Are You a Target For Online Hackers? Here’s How to Find Out

cyber attack

As digital technology continues to grow rapidly, the sophistication of cybercriminal attacks grows right along with it.

While IT advancements make it possible to protect your information from online attacks, most people don’t know that they’re at risk until it’s too late. And now may be a more important time than ever to check in on your online security.

Hacking Attempts are Increasing

According to CNET, hacking attempts have increased by over 20% during the coronavirus crisis.

Many attackers have focused their tactics onto taking advantage of the worldwide pandemic by using keywords related to coronavirus to draw people in. Information that appears to come from a credible or helpful source may actually be dangerous malware aimed at getting access to your personal accounts.

The increased frequency of attacks has been amplified by the number of people now working from home.

With an increase in device and internet use at home without private work servers, many don’t have the security they need. And with lots of people in the same household online more often, what one person clicks on may have devastating effects on an entire home network.

Cybercriminals may have greater access to your secure information than you realize.

How Do I Know if I’m a Target?

If your business and personal internet habits are riddled with vulnerabilities, you may not know it until you’re suffering the consequences. Your best form of protection from malicious attacks is prevention, and that requires looking to see if you meet any of these risk factors.

You Don’t Have a Secure VPN

A VPN, or Virtual Private Network, is a proxy server that acts as an intermediary between the user and the website.

A good proxy server acts as a firewall and prevents access to suspicious looking sites. A VPN also provides privacy and security in preventing your own private information from being seen by others.

If you’re accessing data hosted on a cloud storage, it’s important that the cloud is secure as well. This could be the difference between your data being stolen or not.

Your Employees Use Their Own Devices

While secure business networks and work-designated devices often have more security built in to protect company data, many employees may log on to company worksites using their own devices.

If your company has a BYOD policy without clear regulations, employees who may use a private device to check in on work information may inadvertently compromise your security.

Ensure that your office has secure options for employees using their own devices, and make sure the employees know about them and adhere to the proper policies.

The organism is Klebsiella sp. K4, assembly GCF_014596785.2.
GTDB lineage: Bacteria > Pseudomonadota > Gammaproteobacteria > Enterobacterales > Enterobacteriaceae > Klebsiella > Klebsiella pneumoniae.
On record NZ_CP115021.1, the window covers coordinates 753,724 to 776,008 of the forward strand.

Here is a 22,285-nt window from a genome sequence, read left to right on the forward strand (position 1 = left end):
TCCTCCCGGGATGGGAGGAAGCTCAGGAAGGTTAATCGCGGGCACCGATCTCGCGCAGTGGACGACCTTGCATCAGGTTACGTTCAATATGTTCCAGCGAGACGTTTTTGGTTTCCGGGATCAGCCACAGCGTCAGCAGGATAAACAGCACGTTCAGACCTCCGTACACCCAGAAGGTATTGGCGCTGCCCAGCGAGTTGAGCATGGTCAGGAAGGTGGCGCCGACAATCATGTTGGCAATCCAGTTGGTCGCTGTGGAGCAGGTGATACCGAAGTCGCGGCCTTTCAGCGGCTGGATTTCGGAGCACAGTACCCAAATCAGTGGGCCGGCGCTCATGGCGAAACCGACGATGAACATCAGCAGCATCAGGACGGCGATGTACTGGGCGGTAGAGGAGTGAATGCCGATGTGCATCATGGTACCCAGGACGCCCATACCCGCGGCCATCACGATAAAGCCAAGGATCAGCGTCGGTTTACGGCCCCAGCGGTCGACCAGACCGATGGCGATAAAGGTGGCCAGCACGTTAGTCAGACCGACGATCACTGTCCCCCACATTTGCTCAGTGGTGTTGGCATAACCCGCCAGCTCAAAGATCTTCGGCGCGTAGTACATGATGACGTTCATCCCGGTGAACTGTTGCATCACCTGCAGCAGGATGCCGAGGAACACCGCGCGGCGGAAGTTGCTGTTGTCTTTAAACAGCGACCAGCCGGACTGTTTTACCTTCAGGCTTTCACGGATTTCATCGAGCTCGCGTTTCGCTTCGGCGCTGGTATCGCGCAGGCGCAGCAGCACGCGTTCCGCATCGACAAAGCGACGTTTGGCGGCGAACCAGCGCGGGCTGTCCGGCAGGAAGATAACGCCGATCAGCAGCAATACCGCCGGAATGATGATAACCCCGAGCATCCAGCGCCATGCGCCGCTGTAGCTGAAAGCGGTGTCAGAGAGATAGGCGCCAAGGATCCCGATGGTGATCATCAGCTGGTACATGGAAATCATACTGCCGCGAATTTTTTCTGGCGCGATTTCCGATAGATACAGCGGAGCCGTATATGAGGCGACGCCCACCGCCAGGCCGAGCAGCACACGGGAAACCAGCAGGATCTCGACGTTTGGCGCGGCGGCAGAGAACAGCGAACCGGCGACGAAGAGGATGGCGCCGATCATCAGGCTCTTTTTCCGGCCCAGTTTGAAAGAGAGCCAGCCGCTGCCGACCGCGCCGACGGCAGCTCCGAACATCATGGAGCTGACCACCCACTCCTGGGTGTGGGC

Your IT Staff is Overwhelmed

If you have an in-house IT department that is swamped with requests and incident-reports, it may be worth outsourcing to a private IT service provider. By investing in managed IT services, you can supplement your current coverage by getting expert support on the needs your IT staff can’t handle. 

In hiring an outside service, you can get urgent help to critical security issues without overworking your own team and preventing them from being able to do their job well.

This allows your IT staff to focus on their usual tasks while you rest easy knowing that your company information is safe.

You Don’t Have an IT Risk Assessment

If you haven’t gotten your risk assessed by a professional IT company, you may have holes in your business security that you don’t know about. A provider can tell you where your weak spots are and evaluate what safety measures are needed to keep your information safe. 

System vulnerabilities develop over time as hackers learn new ways to break into previously protected data. The solution that kept your information safe in years past might not be up to the challenge today. That is why getting an updated risk assessment can be the best way to assess your security. 

How to Protect Your Data

By working towards fixing problems like these, you can make sure that your important information is protected.

Beef up your security with a secure VPN network, and set office policies regarding employee device use. Know when it’s time to get your IT staff some outside support, and get a risk assessment to evaluate what improvements you need to make. 

If stories of security breaches and personal data attacks keep you up at night, taking a few steps towards fixing your risk factors can help you sleep a lot better.